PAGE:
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Title: Attitude Control of All-Electric Satellites During Low- Thrust Orbit Transfers
Authors: Grimberg, Sebastian Johannes
Advisors: Kasdin, N. Jeremy
Department: Mechanical and Aerospace Engineering
Class Year: 2015
Abstract: Attitude control of spacecraft during low-thrust orbit-raising maneuvers poses a problem for the adoption of electric primary propulsion systems in telecommunications satellites due to the potentially large slew requirements associated with the long duration of the continuous-thrust maneuver over which the spacecraft must maintain a target attitude. For the entire duration of a transfer trajectory, which may take several months for a transfer from LEO to GEO, an all-electric spacecraft must maintain its primary thrusters pointed along a specified target direction as well as keep its solar arrays oriented to the sun for power generation. In this study, a model for the attitude dynamics and control of a spacecraft using reaction wheel actuators is developed in order to investigate the attitude control system requirements to maintain pointing along an orbit-raising trajectory. Attitude control is then simulated for three orbit-raising scenarios in which maneuvers are the solutions of minimum-time low-thrust trajectory optimization for an equatorial, polar, and three-dimensional transfer to GEO. Results from these three case studies show that for an all-electric equivalent to a typical geostationary telecommunications satellite, the spacecraft is able to maintain thrust direction and orient its solar arrays normal to the sun for maximum power generation for the entire transfer duration without exceeding maximum reaction wheel control torques or requiring momentum unloading maneuvers to spin down reaction wheels. Moreover, the simulations predict the reaction wheel power consumption remains very small relative to the spacecraft power budget during the transfer. These conclusions demonstrate predicted attitude control system requirements for low-thrust missions to GEO, with the aim to incorporate rotational dynamics into complete six degree of freedom trajectory optimizations for all-electric spacecraft in future work.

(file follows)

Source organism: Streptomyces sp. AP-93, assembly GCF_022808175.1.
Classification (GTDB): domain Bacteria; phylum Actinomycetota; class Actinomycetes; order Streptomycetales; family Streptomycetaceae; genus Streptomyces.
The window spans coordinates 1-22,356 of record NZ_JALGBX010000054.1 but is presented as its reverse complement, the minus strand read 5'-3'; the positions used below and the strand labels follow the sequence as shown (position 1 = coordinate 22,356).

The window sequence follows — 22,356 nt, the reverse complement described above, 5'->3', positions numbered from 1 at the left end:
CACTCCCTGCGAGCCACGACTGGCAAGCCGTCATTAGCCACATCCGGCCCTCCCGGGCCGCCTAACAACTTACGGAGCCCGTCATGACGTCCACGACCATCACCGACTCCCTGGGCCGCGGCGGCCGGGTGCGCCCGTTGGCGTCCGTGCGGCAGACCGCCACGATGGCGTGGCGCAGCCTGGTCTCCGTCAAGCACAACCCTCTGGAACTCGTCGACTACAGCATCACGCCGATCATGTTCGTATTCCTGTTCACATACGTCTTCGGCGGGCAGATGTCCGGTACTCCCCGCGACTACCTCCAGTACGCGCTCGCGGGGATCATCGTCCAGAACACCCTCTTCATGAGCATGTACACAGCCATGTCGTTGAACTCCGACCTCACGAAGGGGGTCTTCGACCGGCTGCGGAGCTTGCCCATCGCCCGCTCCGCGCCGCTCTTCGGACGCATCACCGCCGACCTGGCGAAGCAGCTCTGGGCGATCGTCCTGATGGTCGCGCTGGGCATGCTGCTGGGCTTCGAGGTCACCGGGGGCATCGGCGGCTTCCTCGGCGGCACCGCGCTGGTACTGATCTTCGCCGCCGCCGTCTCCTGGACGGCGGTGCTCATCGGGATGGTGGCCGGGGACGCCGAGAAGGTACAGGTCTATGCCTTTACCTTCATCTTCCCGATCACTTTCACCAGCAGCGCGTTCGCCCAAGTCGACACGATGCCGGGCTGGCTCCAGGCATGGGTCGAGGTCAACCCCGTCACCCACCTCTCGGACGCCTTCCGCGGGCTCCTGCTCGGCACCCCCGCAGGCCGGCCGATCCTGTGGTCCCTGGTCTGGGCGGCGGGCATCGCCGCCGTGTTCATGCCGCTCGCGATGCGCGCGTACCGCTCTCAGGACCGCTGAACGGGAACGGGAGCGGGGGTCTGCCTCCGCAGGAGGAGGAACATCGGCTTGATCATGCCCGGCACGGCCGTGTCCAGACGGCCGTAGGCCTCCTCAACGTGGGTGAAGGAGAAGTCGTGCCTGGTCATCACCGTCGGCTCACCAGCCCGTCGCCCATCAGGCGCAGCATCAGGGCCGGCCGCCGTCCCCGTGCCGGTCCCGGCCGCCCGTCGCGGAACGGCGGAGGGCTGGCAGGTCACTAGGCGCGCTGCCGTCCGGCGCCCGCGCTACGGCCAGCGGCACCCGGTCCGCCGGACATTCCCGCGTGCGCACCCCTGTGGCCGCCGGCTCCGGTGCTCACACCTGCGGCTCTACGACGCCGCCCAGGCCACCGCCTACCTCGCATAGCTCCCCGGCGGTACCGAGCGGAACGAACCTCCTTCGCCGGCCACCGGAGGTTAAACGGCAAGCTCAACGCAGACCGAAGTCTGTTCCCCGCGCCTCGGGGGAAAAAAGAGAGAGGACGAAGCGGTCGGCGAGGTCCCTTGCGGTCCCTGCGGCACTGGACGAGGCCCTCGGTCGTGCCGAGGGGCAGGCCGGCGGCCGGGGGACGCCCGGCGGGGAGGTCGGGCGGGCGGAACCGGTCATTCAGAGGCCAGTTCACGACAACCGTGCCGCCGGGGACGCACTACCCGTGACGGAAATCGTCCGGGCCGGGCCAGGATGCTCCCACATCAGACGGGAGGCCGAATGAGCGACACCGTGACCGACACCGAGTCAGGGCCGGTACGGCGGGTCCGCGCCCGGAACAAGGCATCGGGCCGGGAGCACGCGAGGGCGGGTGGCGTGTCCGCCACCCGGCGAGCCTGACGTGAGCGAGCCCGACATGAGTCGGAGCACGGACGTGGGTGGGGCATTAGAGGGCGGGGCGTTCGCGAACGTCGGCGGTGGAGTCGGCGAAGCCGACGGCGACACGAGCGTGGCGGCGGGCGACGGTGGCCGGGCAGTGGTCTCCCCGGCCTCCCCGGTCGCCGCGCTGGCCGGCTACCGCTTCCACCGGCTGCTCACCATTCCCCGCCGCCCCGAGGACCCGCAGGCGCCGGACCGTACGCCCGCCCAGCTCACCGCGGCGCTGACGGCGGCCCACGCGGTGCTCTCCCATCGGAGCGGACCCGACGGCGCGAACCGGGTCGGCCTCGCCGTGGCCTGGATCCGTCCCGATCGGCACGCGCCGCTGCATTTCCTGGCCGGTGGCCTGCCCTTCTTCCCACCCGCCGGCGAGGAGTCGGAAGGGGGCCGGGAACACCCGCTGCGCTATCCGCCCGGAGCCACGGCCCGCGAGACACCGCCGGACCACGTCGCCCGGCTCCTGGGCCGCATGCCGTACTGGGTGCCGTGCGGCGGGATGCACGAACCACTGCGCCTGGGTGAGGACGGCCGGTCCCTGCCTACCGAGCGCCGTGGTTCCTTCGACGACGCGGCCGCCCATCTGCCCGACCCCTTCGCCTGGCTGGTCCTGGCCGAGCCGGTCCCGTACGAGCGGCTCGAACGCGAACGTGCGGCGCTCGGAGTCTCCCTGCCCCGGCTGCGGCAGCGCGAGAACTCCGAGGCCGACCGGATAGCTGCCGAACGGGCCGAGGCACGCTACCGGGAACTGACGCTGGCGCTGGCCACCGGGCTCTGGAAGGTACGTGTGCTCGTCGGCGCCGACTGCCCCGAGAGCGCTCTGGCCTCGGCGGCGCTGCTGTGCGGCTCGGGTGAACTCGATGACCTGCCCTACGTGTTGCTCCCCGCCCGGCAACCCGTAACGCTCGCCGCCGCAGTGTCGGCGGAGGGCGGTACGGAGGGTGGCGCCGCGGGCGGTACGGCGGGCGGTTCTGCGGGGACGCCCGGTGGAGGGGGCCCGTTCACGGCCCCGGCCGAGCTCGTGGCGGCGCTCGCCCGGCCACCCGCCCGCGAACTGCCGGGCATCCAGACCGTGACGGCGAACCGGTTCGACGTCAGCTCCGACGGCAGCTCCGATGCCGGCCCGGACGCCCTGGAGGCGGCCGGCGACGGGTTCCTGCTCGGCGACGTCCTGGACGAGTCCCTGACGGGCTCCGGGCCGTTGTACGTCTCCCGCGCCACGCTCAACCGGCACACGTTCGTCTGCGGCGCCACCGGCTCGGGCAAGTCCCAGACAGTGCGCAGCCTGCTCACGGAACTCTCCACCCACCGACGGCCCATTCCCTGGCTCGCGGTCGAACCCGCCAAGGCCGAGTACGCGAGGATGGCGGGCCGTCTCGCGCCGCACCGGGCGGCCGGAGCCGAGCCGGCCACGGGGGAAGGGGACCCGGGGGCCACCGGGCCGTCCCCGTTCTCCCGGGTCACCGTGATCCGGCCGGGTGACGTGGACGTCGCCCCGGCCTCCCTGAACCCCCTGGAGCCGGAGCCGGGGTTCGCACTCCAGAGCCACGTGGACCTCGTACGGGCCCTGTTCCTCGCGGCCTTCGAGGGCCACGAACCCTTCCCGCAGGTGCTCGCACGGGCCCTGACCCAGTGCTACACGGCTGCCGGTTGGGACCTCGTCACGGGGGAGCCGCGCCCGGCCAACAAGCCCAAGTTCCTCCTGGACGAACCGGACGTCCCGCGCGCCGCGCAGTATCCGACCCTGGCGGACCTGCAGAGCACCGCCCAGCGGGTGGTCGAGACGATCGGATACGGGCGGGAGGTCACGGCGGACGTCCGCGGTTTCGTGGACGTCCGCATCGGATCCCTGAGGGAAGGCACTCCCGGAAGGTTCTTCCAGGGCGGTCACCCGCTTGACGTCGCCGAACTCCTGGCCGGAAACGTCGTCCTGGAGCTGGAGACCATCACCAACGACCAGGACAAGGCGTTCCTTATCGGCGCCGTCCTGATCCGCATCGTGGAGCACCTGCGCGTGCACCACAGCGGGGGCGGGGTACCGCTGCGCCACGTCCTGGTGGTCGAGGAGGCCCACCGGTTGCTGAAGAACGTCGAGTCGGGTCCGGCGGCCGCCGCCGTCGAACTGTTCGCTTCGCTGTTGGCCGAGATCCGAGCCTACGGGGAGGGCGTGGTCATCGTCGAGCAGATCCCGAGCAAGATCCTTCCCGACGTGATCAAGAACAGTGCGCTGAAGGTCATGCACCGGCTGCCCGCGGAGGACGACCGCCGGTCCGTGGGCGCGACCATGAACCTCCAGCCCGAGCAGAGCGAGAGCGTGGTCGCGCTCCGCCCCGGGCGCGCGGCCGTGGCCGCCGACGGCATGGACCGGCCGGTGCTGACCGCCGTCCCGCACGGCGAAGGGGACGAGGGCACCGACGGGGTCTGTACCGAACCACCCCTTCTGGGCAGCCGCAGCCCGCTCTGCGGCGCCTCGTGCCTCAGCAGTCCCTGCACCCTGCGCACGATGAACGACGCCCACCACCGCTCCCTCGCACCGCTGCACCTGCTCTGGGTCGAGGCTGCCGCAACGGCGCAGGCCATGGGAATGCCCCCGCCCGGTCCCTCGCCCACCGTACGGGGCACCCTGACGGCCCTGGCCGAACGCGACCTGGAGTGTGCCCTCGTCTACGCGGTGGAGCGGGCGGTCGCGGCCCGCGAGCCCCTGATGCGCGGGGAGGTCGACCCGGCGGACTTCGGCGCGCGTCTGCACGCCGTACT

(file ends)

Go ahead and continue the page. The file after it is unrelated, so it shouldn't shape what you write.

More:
Extent: 77 pages
Type of Material: Princeton University Senior Theses
Language: en_US
Appears in Collections:Mechanical and Aerospace Engineering, 1924-2020

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